The communications architecture for the invention may include a point to multi-point approach with each RF module 134 having a unique network identification number which is individually accessed through an AT script file command and a call book structure. The data content preserves an ANSI C12.22 data protocol which is used by the first exemplary embodiment of the invention.

RF module 134 may also be connected to a home area network (not shown) that is in communication with other devices. For example, home area network may be connected to other meters, such as gas and water meters, and may also be connected to a home security system, home appliances and devices, and a home computer. Meter transceiver provides another path for data communication and may be utilized for any purpose in addition to meter related data communication.

Meter 102 of the first exemplary embodiment includes a modified SE-240 Digital Electronic Power Meter. The SE-240 was developed by the Electric Power Research Institute and was designed to communicate data electronically. Communications with the meter are based upon ANSI standards to ensure meter compatibility. Communications with this meter can be via an optical connection which is intended to make manual reading faster and more accurate or via an electronic communications interface which is intended for external plug in devices. This meter can provide additional information about power usage profiles beyond the total power consumed. Thus, providing the opportunity to download stored hourly or daily usage patterns, provide for connect and disconnect functions, provide service interrupt alerts that are due to tampering, provide power outage notification and potentially communicate with other devices, such as gas or water meters, and store the information in the meter. It is understood, however, that any meter capable of communicating data to a RF module may form a portion of the invention.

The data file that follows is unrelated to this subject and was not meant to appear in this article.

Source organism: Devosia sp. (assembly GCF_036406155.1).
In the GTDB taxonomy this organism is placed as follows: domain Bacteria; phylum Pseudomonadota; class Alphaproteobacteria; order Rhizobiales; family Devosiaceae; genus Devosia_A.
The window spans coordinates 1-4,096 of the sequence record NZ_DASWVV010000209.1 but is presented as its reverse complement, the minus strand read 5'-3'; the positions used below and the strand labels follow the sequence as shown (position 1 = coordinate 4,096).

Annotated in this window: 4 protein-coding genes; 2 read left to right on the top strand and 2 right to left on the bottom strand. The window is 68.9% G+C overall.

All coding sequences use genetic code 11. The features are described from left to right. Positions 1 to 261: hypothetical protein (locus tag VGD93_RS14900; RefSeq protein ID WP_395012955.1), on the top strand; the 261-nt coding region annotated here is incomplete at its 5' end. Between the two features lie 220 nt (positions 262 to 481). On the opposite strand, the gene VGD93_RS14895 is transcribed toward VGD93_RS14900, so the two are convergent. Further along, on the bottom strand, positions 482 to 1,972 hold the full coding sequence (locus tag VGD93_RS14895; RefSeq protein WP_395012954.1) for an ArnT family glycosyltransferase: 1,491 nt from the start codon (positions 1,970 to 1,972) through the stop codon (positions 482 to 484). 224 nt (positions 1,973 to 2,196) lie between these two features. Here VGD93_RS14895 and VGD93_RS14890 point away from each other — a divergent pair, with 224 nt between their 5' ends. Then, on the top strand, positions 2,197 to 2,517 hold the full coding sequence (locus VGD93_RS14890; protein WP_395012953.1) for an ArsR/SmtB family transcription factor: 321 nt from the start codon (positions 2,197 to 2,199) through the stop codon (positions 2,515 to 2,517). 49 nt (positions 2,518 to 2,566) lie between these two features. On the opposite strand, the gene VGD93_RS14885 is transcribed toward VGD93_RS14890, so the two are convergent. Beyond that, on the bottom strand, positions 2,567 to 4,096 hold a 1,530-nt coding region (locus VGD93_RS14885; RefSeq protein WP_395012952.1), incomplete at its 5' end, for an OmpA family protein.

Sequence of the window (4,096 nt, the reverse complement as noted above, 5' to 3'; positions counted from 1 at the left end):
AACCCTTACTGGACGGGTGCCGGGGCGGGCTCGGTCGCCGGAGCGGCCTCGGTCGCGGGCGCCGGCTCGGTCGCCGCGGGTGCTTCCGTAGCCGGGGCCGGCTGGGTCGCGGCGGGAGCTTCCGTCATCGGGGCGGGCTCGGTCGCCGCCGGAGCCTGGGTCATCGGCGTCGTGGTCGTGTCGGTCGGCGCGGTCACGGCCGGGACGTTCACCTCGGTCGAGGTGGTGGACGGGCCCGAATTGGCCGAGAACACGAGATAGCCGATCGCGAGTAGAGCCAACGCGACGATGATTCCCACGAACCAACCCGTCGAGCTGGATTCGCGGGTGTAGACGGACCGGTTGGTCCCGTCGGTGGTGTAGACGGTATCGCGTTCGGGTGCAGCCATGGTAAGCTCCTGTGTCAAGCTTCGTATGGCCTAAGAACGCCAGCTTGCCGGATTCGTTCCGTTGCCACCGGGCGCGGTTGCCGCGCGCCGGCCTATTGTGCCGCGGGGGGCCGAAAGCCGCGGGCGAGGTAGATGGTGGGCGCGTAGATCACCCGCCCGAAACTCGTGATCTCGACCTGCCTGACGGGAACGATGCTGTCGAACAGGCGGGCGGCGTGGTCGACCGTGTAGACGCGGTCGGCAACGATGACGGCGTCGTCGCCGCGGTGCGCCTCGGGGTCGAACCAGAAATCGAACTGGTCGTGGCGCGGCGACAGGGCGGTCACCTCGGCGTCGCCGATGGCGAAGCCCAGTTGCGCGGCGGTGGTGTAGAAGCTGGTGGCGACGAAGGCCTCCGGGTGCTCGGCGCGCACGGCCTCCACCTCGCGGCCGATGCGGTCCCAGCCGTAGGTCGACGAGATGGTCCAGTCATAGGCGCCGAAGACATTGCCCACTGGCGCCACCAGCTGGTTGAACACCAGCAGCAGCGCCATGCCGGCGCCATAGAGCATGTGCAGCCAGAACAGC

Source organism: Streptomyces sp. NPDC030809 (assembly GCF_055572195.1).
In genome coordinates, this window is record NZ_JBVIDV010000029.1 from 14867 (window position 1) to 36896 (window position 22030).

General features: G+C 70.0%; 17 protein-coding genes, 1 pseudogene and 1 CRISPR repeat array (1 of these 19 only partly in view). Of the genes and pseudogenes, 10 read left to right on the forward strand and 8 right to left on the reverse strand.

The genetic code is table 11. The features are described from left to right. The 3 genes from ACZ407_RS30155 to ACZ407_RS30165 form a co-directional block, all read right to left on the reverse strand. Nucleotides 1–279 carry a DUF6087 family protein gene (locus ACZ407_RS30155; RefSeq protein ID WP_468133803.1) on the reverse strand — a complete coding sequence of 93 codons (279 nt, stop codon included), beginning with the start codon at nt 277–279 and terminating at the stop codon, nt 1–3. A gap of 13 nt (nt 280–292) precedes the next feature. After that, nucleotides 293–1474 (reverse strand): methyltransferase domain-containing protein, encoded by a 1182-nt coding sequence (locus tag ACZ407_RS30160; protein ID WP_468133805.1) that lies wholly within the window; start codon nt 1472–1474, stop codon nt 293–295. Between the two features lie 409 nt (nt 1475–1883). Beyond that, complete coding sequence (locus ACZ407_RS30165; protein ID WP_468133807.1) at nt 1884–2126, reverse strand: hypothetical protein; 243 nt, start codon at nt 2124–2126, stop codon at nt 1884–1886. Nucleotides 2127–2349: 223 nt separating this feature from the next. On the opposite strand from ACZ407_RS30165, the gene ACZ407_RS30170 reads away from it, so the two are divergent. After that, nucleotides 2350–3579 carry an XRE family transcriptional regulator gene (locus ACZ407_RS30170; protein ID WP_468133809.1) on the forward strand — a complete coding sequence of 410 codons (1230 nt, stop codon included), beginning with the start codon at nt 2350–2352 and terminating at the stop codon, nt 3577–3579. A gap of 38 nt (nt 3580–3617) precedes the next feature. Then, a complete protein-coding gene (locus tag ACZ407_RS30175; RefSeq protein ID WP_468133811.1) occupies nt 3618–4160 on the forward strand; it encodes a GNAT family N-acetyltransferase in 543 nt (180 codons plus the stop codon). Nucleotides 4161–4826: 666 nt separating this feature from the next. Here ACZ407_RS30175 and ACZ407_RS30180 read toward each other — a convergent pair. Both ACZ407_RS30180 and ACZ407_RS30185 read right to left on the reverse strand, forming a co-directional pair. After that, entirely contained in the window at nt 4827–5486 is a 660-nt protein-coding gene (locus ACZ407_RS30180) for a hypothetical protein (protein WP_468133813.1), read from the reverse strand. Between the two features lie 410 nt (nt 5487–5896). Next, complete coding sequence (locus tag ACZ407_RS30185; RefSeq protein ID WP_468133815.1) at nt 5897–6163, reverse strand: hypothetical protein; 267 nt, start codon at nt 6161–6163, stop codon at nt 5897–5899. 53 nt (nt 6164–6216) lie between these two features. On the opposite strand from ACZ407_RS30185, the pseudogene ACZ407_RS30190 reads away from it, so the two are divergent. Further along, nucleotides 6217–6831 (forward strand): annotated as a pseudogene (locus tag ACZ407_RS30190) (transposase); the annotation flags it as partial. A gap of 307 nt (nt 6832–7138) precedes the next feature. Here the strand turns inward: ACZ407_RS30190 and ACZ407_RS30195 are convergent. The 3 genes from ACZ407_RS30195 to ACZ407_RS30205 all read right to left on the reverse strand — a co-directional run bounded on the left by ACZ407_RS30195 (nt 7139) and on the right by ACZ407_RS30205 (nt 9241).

In the first exemplary embodiment of airborne meter communication system 100 the SE-240 is modified to use an ANSI C12.22 communication protocol, the plastic case is reoriented to optimize the antenna location, the calibration algorithm is updated to improve accuracy, the case is changed from a clear plastic to a gray polycarbonate to reduce cost and chip sockets are eliminated to reduce costs.